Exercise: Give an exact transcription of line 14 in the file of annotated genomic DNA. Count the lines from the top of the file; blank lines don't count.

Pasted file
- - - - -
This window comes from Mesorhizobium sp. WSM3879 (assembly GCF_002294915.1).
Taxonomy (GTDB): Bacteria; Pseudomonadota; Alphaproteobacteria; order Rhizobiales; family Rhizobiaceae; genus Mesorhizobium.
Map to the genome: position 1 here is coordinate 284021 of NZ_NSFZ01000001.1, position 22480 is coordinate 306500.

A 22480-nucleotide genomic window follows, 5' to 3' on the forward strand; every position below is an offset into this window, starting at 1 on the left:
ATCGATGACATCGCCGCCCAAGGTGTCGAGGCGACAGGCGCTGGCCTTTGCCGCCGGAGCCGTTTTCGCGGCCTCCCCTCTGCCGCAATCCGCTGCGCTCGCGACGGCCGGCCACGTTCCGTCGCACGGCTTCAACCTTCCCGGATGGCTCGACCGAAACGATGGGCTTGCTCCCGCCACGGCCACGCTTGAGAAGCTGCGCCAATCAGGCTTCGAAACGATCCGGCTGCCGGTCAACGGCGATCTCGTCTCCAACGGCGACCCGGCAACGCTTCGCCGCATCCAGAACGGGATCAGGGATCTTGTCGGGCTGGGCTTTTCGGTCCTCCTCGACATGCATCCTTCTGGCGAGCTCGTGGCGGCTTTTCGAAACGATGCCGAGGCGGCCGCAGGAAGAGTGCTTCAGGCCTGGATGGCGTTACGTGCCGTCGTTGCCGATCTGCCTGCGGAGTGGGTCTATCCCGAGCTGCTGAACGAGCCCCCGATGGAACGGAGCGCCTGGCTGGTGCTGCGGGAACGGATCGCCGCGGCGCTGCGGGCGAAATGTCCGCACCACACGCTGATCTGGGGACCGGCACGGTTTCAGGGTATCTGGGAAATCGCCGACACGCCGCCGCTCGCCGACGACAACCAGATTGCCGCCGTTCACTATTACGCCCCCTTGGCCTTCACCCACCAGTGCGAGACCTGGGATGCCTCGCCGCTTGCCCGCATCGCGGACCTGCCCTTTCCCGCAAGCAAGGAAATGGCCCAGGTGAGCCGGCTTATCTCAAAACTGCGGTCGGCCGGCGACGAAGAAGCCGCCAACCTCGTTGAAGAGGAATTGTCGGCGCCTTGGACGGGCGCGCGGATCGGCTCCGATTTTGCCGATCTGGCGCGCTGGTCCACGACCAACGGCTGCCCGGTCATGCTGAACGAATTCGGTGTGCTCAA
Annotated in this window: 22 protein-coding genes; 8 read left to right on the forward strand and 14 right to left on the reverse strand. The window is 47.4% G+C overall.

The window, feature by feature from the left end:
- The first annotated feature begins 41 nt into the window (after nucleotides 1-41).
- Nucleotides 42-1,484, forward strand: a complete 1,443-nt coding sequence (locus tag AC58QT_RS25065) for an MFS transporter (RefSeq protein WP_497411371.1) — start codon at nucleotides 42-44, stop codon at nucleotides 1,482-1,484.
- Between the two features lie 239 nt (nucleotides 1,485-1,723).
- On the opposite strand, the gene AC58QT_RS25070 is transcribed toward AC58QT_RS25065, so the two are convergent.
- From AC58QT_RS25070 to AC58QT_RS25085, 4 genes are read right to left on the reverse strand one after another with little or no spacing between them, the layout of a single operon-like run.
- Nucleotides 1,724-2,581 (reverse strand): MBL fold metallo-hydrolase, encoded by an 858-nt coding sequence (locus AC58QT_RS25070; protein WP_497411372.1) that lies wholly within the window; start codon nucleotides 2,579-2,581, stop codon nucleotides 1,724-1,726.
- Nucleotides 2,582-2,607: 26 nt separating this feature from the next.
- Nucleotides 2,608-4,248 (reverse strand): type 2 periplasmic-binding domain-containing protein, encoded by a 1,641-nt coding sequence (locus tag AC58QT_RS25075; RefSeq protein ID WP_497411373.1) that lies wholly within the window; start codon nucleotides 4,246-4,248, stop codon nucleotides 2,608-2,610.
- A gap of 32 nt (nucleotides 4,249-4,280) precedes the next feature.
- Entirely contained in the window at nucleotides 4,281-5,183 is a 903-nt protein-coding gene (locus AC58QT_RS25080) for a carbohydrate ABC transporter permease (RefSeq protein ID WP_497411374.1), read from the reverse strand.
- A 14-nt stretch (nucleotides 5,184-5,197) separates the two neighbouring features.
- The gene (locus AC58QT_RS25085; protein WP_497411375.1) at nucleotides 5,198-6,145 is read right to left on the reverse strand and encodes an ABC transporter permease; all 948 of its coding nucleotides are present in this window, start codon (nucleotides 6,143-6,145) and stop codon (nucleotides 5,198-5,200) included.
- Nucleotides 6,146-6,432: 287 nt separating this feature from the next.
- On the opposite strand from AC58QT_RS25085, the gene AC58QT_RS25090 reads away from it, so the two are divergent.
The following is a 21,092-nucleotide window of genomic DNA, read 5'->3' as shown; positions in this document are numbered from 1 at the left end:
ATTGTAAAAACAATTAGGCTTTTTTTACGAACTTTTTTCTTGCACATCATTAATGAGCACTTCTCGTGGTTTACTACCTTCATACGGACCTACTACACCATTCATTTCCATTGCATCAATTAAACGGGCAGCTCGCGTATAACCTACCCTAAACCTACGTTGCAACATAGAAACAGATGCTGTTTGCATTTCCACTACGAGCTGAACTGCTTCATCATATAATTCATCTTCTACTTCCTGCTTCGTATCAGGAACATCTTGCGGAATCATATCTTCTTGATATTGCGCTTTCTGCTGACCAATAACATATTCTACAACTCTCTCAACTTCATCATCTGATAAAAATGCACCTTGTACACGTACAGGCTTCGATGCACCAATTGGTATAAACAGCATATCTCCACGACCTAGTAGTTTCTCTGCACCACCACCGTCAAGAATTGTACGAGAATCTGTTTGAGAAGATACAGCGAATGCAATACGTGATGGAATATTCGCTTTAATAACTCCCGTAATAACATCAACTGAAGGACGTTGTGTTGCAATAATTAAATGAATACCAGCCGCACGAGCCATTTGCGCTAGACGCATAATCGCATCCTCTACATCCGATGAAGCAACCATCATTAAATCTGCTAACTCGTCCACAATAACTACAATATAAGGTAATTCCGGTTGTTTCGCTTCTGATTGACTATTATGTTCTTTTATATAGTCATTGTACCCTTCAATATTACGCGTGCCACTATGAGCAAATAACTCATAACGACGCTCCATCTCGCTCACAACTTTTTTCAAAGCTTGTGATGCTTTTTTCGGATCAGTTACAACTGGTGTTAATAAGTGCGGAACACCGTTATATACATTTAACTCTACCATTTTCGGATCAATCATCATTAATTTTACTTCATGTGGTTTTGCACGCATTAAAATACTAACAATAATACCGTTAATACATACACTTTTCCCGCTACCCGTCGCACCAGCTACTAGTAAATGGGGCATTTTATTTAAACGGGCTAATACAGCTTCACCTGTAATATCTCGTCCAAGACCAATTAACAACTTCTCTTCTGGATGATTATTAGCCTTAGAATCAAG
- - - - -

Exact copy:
- Nucleotides 2,582-2,607: 26 nt separating this feature from the next.